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What issues look set to dominate 2019 at Warwick?

In 2018, Warwick has fared well in a variety of avenues, be it in the rankings, development projects, etcetera. However, as the new year commences, there’s more than enough room for approval, especially for recurring issues that have yet to be addressed.

Nothing unites Warwick students more than their mutual frustration towards Stagecoach’s buses. Parties have been ruined, friendships broken, tutors downtrodden by lack of turnout, all at the hands of Stagecoach’s abhorring 40 minute delays, in addition to hour-long bus rides in condensation-smeared windows from collective body heat. Meanwhile, National Express parades around Leamington in their shiny new dark grey upgrade, in silent, empty buses with crisp, clean air. Could Warwick SU do more to push for stagnant Stagecoach’s improvement?

For a university brimming with sexually active students who have to work around the clock to do their readings and meet deadlines, surely testing, walk-ins, diagnoses, and prescriptions can be more readily available on campus

A perplexing time during first year regarding my physical wellbeing has called to my attention the potential amelioration of Warwick’s Health Centre. For a university brimming with sexually active students who have to work around the clock to do their readings and meet deadlines, surely testing, walk-ins, diagnoses, and prescriptions can be more readily available on campus. Moreover, with the onslaught of freshers’ flu and first years who don’t know their way around Coventry yet, they should not have to be burdened with scrambling for Strepsils from Rootes and raiding the shelf for Lemsip pills. The Health Centre could also benefit from a reminders system on MyWarwick to make more students aware of drop-in opportunities.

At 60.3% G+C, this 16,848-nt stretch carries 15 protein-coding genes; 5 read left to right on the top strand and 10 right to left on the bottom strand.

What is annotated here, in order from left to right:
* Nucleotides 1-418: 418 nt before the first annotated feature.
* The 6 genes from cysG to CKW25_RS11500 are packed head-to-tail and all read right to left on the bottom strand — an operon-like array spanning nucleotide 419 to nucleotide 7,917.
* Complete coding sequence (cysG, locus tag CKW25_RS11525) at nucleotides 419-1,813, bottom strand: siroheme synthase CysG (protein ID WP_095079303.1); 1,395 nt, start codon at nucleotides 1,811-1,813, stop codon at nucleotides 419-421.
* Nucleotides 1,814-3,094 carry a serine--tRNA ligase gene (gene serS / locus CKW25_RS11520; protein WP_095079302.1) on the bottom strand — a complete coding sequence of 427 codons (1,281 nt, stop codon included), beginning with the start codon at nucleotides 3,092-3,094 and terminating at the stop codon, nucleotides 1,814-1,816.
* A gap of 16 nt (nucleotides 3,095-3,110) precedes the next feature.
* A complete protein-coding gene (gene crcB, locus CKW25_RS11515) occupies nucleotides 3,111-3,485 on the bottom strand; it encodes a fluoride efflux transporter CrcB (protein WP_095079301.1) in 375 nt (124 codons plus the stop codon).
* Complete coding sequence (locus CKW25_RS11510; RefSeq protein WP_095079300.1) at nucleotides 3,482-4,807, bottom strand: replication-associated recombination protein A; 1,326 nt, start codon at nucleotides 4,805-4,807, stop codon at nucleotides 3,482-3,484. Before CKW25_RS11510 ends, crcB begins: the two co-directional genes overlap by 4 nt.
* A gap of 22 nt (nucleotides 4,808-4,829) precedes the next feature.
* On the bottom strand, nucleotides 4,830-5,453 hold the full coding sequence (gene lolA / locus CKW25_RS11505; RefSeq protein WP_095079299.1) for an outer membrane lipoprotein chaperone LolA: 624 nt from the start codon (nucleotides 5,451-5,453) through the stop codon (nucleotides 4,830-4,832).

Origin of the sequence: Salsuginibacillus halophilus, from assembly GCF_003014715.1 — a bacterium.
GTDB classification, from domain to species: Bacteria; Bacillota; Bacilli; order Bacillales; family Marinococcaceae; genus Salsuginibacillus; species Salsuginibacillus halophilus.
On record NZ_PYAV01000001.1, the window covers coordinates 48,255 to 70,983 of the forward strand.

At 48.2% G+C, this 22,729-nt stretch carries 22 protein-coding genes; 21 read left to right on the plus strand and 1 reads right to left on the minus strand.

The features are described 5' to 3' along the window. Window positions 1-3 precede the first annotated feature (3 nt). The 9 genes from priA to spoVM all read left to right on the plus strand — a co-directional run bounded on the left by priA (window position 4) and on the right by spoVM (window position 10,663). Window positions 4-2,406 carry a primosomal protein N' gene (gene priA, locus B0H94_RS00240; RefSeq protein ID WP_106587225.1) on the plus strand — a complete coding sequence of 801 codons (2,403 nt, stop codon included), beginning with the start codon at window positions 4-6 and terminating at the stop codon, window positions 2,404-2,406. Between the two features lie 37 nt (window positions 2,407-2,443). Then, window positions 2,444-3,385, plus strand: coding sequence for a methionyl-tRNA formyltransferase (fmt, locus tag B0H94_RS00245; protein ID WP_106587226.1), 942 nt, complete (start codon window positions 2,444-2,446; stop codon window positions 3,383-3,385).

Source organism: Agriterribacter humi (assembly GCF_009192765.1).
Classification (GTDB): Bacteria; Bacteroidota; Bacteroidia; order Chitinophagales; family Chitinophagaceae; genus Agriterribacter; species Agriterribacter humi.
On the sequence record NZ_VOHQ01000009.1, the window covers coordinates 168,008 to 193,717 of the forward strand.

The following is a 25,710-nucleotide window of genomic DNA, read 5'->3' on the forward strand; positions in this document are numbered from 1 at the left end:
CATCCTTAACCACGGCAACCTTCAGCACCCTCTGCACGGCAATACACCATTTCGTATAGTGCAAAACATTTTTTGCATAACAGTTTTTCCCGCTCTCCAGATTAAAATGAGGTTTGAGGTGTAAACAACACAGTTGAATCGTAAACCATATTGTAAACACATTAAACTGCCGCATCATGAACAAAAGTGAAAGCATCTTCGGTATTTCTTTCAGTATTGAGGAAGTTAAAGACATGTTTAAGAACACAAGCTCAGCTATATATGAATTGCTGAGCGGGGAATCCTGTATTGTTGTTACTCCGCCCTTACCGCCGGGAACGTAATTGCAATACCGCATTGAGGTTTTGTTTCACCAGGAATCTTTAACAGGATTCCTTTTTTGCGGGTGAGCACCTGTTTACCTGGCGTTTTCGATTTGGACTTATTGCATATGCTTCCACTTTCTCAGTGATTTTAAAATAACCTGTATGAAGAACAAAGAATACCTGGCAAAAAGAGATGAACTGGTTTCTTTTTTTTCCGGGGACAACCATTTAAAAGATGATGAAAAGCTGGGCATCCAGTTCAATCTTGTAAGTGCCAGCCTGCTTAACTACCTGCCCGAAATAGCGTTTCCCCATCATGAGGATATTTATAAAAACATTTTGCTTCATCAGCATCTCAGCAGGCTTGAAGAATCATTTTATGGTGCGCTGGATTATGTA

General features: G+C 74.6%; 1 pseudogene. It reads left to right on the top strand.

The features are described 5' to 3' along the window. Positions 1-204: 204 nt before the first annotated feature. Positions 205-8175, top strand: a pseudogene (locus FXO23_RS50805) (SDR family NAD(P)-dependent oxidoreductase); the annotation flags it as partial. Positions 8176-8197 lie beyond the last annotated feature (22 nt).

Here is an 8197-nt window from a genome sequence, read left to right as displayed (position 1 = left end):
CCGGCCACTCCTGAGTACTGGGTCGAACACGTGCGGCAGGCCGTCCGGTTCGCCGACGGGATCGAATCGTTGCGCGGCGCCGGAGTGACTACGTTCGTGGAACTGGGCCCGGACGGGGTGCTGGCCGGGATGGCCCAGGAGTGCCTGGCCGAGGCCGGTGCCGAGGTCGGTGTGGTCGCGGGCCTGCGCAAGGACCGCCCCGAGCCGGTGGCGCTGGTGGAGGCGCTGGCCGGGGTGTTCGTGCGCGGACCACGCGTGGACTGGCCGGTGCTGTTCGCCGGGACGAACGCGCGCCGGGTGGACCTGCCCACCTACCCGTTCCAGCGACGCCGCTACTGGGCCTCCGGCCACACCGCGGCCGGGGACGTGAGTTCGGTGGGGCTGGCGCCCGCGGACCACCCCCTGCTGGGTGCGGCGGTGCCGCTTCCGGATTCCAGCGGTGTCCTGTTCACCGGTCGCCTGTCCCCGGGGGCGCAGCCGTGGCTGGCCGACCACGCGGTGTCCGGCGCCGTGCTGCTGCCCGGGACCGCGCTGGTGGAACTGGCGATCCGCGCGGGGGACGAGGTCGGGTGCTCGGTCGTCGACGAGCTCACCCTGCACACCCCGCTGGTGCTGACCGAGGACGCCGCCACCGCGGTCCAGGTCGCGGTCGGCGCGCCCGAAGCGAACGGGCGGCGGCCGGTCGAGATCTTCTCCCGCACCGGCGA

On a more light-hearted note, this could be the year for the SU’s boldest proposals yet! The grand, long-anticipated return of the Warwick Summer Party is a brilliant start – but what about more foam parties, outdoor silent disco raves, an all-student ball in the fancy new establishment The Slate, regular UV paint nights, and possible music festivals on campus, for those unimpressed by or tired of Pop (which is essentially the same thing as Skool Dayz, just themed)? To bring this even further, has the SU considered opening another club besides the stuffy, humid, barely retroesque Copper Rooms?

Perhaps a week-long programme before for international students especially could help them integrate better into the new environment

On the topic of socials, having attended 2017’s Welcome Week programme for international students, I can assert that it was a more than enjoyable time. While this year’s Week 0 was a refreshing change, perhaps a week-long programme before for international students especially could help them integrate better into the new environment, and navigate the connecting towns as well.

Ending on a rather serious yet necessary note, the most pushing issue which has resonated with many of my second year friends is Warwick’s overwhelming increase in Clearing offers. While reasonably dissected by vice-chancellor Stuart Croft, the sudden jump in student numbers are felt by all this year. There are little to no seats in all of Warwick’s minimal social spaces – be it the library, designated study spaces or campus cafes – all the time, and I doubt the renovations and new buildings will come in time to assist the three to five most recent cohorts.

Moreover, the already over-subscribed, highly-pressurised student housing market, which has been of intense bereavement to me (I had two mental breakdowns from trying to sort out accommodation in Leamington for third year), will only worsen as more students “scramble for land”. With only limited flats and houses in Coventry and Leamington, I can only imagine the intense stress that will be superimposed on first and second years especially, who already have enough to deal with on their plate. The disappointment from not getting the “dream flat” – a pricy dream, at that – ruins the university experience, and the burden of soaring rent prices certainly does not help.

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